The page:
Commentary

The role of FOAM and social networks in COVID-19


 

Social networks

Online social networks composed of international physicians within Facebook and LinkedIn serve as miniature publishing houses. First-hand accounts of patient presentations and patient care act as case reports. As similar accounts accumulate, they become case series. Patterns emerge and new hypotheses are generated, debated, and critiqued through this informal peer review. Personal accounts of frustration with lack of PPE, fear of exposing loved ones, distress at being separated from family, and grief of witnessing multiple patients die alone are opinion and perspective articles.

Dr. Joelle Simpson, Children's National Hospital, Washington

Dr. Joelle Simpson

These networks offer the space for sharing. Those who have had the experience of caring for the surge of COVID-19 patients offer advice and words of caution to those who have yet to experience it. Protocols from a multitude of institutions on triage, surge, disposition, and end-of-life care are disseminated, serving as templates for those that have not yet developed their own. There is an impressive variety of innovative, do-it-yourself projects surrounding PPE, intubation boxes, and three-dimensionally printed ventilator parts.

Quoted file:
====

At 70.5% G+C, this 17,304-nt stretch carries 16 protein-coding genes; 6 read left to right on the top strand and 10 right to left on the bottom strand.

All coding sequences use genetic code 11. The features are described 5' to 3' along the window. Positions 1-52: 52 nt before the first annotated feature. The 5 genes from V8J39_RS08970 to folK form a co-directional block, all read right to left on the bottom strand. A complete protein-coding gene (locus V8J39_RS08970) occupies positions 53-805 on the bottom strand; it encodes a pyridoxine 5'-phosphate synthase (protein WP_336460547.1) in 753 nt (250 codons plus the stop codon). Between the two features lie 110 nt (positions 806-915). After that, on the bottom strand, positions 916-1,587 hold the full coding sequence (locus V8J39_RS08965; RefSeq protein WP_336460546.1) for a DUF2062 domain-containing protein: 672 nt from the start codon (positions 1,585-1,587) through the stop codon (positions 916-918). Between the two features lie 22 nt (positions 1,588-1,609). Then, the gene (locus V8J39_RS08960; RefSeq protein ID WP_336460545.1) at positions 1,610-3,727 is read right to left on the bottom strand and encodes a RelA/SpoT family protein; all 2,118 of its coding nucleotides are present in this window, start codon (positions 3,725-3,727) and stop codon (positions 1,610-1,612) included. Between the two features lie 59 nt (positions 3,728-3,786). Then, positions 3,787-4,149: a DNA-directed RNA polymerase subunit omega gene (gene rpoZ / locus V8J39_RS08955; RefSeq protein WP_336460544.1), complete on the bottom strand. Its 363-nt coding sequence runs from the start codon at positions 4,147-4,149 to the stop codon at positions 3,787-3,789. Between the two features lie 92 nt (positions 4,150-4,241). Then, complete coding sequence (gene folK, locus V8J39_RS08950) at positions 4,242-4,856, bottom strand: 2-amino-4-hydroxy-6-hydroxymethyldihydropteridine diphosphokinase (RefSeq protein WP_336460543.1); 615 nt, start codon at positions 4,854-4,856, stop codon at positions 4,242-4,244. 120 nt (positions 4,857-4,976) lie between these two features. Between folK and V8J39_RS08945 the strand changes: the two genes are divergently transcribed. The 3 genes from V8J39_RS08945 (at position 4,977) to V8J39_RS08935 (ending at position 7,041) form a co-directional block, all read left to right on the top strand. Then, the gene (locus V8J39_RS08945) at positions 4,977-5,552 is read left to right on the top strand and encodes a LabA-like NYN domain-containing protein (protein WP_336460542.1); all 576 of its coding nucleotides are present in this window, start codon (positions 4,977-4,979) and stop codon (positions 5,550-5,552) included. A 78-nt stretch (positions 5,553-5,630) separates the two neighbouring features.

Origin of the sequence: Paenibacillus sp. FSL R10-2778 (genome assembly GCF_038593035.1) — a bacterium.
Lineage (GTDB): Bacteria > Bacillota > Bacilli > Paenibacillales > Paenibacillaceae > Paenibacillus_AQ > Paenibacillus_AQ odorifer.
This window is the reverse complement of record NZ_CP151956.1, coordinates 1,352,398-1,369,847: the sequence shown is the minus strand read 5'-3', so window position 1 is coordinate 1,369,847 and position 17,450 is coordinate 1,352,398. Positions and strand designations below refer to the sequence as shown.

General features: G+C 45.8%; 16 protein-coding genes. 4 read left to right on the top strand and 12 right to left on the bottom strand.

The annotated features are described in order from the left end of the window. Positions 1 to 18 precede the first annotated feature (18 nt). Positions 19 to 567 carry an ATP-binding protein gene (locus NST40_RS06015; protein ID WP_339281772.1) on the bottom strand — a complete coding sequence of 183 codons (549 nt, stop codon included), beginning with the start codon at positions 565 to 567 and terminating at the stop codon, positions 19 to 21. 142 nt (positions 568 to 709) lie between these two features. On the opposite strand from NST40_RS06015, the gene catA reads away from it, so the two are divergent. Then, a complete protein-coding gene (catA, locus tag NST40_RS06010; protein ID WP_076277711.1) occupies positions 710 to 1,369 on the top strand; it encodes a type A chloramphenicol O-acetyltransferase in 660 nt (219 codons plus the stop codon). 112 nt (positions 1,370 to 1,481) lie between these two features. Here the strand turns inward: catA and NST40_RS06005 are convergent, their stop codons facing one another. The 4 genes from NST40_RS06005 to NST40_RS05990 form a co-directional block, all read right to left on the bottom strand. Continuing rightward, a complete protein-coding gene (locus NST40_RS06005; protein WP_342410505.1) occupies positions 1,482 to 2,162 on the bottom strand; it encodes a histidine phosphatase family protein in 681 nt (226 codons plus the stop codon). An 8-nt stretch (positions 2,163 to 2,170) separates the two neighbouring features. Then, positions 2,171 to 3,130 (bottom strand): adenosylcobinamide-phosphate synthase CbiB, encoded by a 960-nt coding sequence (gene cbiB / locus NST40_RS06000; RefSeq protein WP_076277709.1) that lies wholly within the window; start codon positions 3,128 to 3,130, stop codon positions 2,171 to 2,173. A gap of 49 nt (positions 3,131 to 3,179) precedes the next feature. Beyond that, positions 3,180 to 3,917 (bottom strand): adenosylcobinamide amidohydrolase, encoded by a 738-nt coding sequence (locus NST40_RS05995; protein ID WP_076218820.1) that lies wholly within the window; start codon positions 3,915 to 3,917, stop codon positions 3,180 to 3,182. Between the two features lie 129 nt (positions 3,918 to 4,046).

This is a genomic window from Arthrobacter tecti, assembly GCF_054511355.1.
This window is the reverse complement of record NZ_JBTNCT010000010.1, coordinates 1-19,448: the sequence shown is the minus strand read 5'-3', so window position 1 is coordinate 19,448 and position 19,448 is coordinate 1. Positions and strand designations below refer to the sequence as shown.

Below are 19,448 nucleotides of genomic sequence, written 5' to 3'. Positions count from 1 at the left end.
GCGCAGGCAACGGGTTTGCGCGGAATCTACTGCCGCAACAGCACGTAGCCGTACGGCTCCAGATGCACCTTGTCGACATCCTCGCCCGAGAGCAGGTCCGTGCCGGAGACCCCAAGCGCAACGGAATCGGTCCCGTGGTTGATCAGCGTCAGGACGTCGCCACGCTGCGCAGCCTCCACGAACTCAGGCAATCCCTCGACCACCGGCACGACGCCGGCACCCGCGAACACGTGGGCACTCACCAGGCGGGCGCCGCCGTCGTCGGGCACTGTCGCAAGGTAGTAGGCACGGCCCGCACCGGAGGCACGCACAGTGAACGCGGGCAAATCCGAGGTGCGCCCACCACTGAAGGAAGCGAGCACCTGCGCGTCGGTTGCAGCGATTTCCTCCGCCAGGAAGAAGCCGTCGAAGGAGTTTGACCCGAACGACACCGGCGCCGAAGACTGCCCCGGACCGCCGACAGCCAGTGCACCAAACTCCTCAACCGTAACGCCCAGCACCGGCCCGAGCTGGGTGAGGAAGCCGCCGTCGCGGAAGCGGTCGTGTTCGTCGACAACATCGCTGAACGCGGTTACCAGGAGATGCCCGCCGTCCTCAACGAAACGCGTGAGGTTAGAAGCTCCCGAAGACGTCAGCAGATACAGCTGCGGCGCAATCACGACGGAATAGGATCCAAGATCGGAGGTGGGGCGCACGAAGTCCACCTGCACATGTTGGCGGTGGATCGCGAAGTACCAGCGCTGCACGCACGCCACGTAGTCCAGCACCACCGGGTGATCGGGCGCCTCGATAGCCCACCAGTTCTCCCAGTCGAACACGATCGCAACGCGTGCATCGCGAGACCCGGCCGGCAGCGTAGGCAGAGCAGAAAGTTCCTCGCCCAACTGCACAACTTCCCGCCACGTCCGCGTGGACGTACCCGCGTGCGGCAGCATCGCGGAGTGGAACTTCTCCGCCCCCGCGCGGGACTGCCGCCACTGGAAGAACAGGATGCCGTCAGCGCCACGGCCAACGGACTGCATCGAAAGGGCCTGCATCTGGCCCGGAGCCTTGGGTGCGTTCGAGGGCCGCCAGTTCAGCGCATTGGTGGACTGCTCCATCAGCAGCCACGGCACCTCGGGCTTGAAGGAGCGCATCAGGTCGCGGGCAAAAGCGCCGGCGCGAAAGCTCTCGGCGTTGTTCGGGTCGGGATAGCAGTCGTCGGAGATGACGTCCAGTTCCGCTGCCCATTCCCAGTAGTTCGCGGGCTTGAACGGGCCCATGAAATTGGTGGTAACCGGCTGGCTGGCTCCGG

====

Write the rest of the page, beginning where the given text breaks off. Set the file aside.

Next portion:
Finally, these networks provide emotional support. There are offers to ship additional PPE, videos of cities cheering as clinicians go to work, stories of triumph and recovery, pictures depicting ongoing wellness activities, and the occasional much-needed humorous anecdote or illustration. These networks reinforce the message that our lives continue despite this upheaval, and we are not alone in this struggle.

The end of the passage in The Great Influenza concludes with: “Ultimately a scientist has nothing to believe in but the process of inquiry. To move forcefully and aggressively even while uncertain requires a confidence and strength deeper than physical courage.”

FOAM and social networks are crucial channels for collecting and conveying up-to-date information during disasters. They represent a highly adaptable, evolving, and collaborative global community’s determination to persevere through time of uncertainty together.

Dr. Ren is a pediatric emergency medicine fellow at Children’s National Hospital, Washington. Dr. Simpson is a pediatric emergency medicine attending and medical director of emergency preparedness at the hospital. They reported that they do not have any disclosures or conflicts of interest. Email Dr. Ren and Dr. Simpson at [email protected]

References

1. “The Great Influenza: The Story of the Deadliest Pandemic in History.” (New York: Penguin Books, 2005, pp. 261-62).

2. Emerg Med J. 2014 Oct;31(e1):e76-7.

3. Acad Med. 2014 Apr;89(4):598-601.

4. “The Internet Book of Critical Care: COVID-19.” EMCrit Project.

5. “Covid-19.” REBEL EM-Emergency Medicine Blog.

6. “EM:RAP COVID-19 Resources.” EM RAP: Emergency Medicine Reviews and Perspectives.

7. “Episodes.” Peds RAP, Hippo Education.

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